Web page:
Thus far, to simplify the problem, I have assumed that the Oracle is just using information about Susan’s sex. But the same logic of conditional independence applies to an Oracle that uses a more comprehensive, but still superficial, set of features (e.g., income, age, education, etc.). Even if the AI knows that the majority of 33-year-old married women who majored in biology and graduated from Susan’s alma mater and live in Atlanta choose to one-box, this information pales in comparison to what Susan knows about herself before she commits to a decision. The various reasons that women like this may, on average, slightly favor one- or two-boxing are already reflected in Susan’s private knowledge. Note, also, that Susan doesn’t need to know exactly what features the Oracle is using to make its prediction; she just needs to know that the features are superficial enough to be superseded by her private knowledge.7

As popularized by the computer scientist Judea Pearl, there is a more formal way to represent what Susan knows about the relationship between her introspective knowledge, her decision, and the Oracle’s prediction. We can draw a directed graph that represents the causal dependencies:

\[ \text{Oracle's prediction} \leftarrow \text{Superficial facts about Susan's demographic} \rightarrow \text{Susan's introspective knowledge} \rightarrow \text{Susan's decision}. \]

In this graph-based framework, causality is fully understood through the logic of conditional dependencies. That is, we are not denying that causal relationships exist; we are showing how they can be inferred in a purely evidential framework. The graph implies that when Susan doesn’t condition on her introspective knowledge, her decision depends on the Oracle’s prediction, even though this relationship is not causal. She blocks this “backdoor” path, however, by conditioning on her introspective knowledge, \(K\). This screens off the dependence between the Oracle’s prediction and Susan’s future decision, rendering the decision irrelevant to the prediction.8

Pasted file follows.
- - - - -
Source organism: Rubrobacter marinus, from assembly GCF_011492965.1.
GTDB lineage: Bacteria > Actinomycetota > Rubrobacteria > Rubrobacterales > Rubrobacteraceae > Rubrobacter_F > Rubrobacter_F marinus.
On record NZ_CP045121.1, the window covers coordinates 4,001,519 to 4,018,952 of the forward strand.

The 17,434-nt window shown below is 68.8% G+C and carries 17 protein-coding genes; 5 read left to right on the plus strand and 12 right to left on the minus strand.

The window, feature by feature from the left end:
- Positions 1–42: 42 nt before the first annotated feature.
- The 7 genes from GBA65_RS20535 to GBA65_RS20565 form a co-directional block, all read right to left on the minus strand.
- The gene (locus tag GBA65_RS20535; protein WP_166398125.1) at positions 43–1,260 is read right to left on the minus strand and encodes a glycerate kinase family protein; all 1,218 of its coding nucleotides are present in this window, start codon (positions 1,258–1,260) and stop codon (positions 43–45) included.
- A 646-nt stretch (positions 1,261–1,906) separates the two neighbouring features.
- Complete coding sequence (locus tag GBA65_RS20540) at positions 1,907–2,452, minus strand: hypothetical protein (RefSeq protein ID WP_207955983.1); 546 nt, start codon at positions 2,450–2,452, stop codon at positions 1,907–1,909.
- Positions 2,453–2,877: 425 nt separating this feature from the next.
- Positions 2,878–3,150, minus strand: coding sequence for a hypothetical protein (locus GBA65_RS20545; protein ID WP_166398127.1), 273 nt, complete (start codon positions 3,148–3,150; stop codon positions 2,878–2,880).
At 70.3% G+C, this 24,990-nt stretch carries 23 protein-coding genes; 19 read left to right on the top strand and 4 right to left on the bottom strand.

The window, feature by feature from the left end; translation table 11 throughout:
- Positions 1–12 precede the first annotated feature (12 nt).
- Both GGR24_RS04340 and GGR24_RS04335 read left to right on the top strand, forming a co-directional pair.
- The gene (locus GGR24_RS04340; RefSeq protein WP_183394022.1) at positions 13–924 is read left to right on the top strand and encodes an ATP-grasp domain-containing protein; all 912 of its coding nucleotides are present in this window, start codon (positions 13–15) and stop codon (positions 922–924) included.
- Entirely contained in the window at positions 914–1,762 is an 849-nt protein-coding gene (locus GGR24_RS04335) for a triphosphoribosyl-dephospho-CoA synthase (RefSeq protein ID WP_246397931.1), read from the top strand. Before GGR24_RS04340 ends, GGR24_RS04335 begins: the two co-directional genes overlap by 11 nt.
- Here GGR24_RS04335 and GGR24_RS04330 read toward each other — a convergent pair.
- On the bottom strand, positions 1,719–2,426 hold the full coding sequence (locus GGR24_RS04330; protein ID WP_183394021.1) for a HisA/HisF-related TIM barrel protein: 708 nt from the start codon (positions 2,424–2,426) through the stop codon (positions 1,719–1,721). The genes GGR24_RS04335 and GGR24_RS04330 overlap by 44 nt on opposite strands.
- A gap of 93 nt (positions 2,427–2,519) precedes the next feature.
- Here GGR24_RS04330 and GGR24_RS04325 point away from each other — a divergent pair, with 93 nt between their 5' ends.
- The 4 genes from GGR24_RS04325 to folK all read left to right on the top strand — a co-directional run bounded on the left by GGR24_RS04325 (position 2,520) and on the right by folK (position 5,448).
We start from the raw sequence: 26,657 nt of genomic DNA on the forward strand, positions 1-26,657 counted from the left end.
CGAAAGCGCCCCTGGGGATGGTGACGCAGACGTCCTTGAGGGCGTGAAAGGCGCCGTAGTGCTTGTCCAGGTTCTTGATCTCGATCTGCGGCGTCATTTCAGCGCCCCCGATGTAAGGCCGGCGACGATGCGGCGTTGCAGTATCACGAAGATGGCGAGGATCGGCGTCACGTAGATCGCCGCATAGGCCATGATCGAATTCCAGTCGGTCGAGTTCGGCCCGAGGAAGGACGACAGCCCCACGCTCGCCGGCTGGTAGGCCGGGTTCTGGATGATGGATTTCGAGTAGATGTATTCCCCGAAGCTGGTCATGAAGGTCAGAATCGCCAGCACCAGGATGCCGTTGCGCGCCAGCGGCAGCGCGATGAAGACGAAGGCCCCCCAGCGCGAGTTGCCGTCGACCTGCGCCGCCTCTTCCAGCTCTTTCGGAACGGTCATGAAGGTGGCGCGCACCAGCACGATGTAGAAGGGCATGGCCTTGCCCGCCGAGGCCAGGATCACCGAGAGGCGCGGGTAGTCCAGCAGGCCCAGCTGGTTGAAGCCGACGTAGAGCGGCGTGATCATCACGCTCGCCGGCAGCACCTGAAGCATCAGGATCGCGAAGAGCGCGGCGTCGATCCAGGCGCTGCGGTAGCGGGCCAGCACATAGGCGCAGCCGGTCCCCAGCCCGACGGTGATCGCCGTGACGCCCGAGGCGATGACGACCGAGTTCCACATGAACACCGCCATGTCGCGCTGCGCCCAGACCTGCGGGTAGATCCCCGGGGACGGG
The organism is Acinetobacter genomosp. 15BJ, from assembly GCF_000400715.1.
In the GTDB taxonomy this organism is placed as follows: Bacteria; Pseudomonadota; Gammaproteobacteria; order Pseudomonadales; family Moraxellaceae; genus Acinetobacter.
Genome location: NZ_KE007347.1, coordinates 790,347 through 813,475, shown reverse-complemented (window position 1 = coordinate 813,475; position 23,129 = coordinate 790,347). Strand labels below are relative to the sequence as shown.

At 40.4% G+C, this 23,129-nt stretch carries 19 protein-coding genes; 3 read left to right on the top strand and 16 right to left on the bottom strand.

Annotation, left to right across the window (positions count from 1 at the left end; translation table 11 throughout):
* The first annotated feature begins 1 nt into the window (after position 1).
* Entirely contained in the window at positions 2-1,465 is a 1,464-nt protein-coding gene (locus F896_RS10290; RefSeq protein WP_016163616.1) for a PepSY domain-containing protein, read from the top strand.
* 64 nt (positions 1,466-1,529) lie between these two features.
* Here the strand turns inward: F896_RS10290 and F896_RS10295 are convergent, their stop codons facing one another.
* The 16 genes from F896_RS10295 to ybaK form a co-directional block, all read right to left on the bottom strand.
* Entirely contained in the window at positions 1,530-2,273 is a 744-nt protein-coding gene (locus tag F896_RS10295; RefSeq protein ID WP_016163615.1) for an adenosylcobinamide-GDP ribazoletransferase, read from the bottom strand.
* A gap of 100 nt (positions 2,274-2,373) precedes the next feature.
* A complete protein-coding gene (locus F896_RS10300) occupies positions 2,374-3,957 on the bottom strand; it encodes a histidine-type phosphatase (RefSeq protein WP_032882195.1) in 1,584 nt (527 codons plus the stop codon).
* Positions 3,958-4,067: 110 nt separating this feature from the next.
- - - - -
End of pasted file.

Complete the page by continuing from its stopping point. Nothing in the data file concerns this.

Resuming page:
Moreover, by formalizing causal relationships in this way, we can now understand why Susan should not discount her decision as evidence in the sci-fi version of Newcomb’s problem, in which the Oracle is omniscient. As discussed, for the Oracle to be omniscient, it must have a detailed predictive model of the universe, which includes the full workings of Susan’s brain up to her final decision. This model thus knows more about Susan than she can introspect about herself. So in addition to the causal path shown above, which flows through Susan’s introspective knowledge, there is a different backdoor path that Susan cannot block with her introspective knowledge:

\[ \text{Oracle's prediction} \leftarrow \text{Perfect simulation of Susan's brain} \rightarrow \text{Non-introspectable workings of Susan's mind} \rightarrow \text{Susan's decision}. \]

In other words, Susan can only learn that she’s about to win a million dollars by announcing her decision to one-box. It would be foolish to pass up on this opportunity!

Avoid the headache: Stick with causal decision theory

Hopefully by now it’s clear that the standard objections to evidential decision theory evince a misunderstanding about the nature of evidence. In any realistic version of Newcomb’s problem, a properly specified evidential decision theory arrives at the same answer as causal decision theory without leading to the absurd conclusion that we should two-box when the Oracle is omniscient. Furthermore, we can preserve the tools of probability theory without resorting to new ad hoc methods required of causal decision theory.

Practically speaking, though, it is probably easiest for most people to think of their decisions in a causal manner. That is, as we contemplate different possible behaviors to engage in, we can hold our beliefs about everything prior to the decision fixed without worrying about how a future action might give us evidence about the past. Because of conditional independence, this heuristic is unlikely to lead us astray in any real-world context (at least before the robots take over), and it avoids the kind of incorrectly specified evidential models that could recommend irrational decisions.

Was all of this, then, just a pointless philosophical exercise? Well, yeah, mostly. But a detailed understanding of Newcomb’s problem has given me a new perspective on many of the more prosaic dilemmas I face in life, even if it hasn’t affected the ultimate decisions I would make.